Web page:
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Global warming trends a clarion call to Caribbean leaders

Published:Thursday | November 21, 2013 | 12:00 AM

Petre Williams-Raynor, Contributing Editor

WARSAW, Poland:

WITH A more than two-degree rise in global temperatures, and given current and projected greenhouse gas emissions, Caribbean leaders have been encouraged to pull out the stops to have developed countries take their climate obligations seriously.

"One opportunity would be at the July meeting of CARICOM. [It is a chance] for leaders to really get this issue up the agenda and say, 'listen, this is really a survival issue for us and we, as leaders, are going to take a big role in making sure that this happen'," said Dr Bill Hare, director and scientific principal at Climate Analytics.

Climate Analytics is a Germany-based non-governmental organisation, whose current work includes "the provision of scientific, policy and analytical support to small-island developing states (SIDS) and Least Developing Countries in negotiating a strong international climate regime under the United Nations Framework Convention on Climate Change", its website said.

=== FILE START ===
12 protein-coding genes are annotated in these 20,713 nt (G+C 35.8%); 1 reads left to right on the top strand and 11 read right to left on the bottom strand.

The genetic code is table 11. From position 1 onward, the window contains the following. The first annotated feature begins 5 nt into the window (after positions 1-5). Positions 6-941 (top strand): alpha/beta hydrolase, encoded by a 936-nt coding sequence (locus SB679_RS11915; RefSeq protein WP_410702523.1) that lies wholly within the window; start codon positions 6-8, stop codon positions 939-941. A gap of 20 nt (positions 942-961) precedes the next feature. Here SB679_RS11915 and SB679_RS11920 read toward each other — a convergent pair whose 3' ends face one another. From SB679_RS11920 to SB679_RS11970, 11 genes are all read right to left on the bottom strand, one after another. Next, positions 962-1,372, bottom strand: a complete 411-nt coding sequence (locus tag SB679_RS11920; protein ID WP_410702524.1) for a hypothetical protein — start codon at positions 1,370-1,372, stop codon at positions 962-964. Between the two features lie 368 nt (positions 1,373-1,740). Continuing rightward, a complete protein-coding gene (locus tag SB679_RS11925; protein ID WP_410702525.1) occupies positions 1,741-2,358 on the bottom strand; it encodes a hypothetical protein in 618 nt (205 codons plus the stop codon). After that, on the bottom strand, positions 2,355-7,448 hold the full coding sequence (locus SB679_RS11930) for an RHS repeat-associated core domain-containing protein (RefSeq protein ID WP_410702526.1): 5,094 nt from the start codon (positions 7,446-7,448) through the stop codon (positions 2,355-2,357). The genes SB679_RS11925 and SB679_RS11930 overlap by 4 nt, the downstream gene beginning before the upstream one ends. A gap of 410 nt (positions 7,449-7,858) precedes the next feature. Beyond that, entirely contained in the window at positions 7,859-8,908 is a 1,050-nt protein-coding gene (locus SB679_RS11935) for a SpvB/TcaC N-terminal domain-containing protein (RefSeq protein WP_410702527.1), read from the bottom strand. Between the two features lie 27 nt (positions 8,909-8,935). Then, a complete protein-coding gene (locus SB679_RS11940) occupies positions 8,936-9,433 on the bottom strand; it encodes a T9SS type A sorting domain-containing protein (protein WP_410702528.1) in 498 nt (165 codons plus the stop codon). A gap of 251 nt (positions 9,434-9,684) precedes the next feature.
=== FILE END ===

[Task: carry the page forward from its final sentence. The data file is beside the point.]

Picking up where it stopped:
Hare's comments came Wednesday, on the back of the Group of 77 and China - of which SIDS, including Jamaica, form a part - walking out of negotiations on loss and damage.

Loss and damage is associated with climate impacts in developing countries and sees them asking for, among other things, compensation for extreme weather events - the likes of which was recently felt in the Philippines when Typhoon Haiyan hit. More than 250,000 were reportedly killed and millions of others affected by the event.


The walkout followed Australia's failure to advance the negotiations.

"They [the negotiators] were doing it [negotiating] in earnest [and] in what I think was the spirit of cooperation. But then at the end, the Australian delegation just sort of put brackets (no decision) around everything and then all that negotiation went to waste," said Saleemul Huq, senior fellow with the Climate Change Group at the International Institute for Environment and Development, speaking at a Climate Action Network (CAN) press conference here Wednesday.

To make matters worse, CAN's Ria Voorhaar said: "The intelligence that we have is that they [Australia] refused to engage in substance; they made an intervention that late-night negotiations were bad for health and should be stopped; they wore T-shirts and gorged on snacks during the middle of the negotiations."